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All the way back in 2012 the Ombudsman, who, at the time, was called Emily Logan asked the government to tackle bullying as more than just something that happened in education and as something that was a mental health issue. At the same time, US President, Barack Obama, was speaking about how, with so much connection online, there is no escape from bullying for this generation. It goes beyond the school building and may seep into every moment of a child’s life: “Bullying doesn’t end at the school bell – it can follow our children from the hallways to their cell-phones to the computer screen.”
In 2013, the Irish Government published an Action Plan on Bullying. That was nine years ago and we all know how things change so quickly, for example, the growth of social media; pressures and expectations of what to look like/be like etc. Government recognised that the action plan for 2013 needed a refresh. The Minister for Education, Norma Foley, made a steering group to review the Action Plan on Bullying. The steering group has lots of experts and stakeholders on it including Emer Neville, President of the Irish Second-Level Students’ Union.
On Wednesday 24 May 2022, the Ombudsman for Children, Niall Muldoon spoke at the sixth meeting of the steering committee to emphasise the importance of considering children’s rights as part of the new action plan on bullying.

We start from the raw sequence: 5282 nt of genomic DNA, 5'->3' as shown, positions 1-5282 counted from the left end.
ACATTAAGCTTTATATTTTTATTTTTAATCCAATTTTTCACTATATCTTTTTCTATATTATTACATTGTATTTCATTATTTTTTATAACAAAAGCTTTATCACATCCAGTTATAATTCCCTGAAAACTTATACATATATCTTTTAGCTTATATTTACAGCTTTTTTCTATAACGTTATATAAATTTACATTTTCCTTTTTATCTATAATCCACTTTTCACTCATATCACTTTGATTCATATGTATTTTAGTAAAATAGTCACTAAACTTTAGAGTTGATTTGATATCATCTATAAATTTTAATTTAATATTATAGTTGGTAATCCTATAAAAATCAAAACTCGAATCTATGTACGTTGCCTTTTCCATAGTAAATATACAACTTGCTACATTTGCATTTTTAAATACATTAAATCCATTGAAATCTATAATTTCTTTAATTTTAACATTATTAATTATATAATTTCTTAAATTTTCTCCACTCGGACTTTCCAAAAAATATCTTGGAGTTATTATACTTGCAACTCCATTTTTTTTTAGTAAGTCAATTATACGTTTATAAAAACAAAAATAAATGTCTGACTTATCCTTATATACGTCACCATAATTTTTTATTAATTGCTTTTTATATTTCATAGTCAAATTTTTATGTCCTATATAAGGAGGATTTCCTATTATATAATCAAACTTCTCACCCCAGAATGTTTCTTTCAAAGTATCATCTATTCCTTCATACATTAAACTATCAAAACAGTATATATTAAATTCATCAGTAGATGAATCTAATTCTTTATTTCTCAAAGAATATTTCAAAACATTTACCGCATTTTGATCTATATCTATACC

Why is it important to do this?
Because every child has a right to be safe and treated with respect. If a child is being bullied they do not feel safe or respected. The UN Convention on the Rights of the Child declares that every child has the right to be protected and live free of violence, abuse or harm; to be treated with dignity, respect and fairness; to be free from discrimination, bullying and harassment of any kind; to express their views and to have them taken into account in matters that affect them; to have decisions that will affect them made in their best interest.
More recently, the Minister for Children, Equality, Disability, Inclusion and Youth, Roderic O’Gorman, answered a parliamentary question about tackling cyberbullying. Minister O’Gorman said that the government is considering a new law - the Online Safety and Media Regulation (OSMR) Bill. If passed, this would allow the government to appoint an Online Safety Commissioner. This person will promote positive digital citizenship among young people along with partners, including the Ombudsman for Children and Web wise.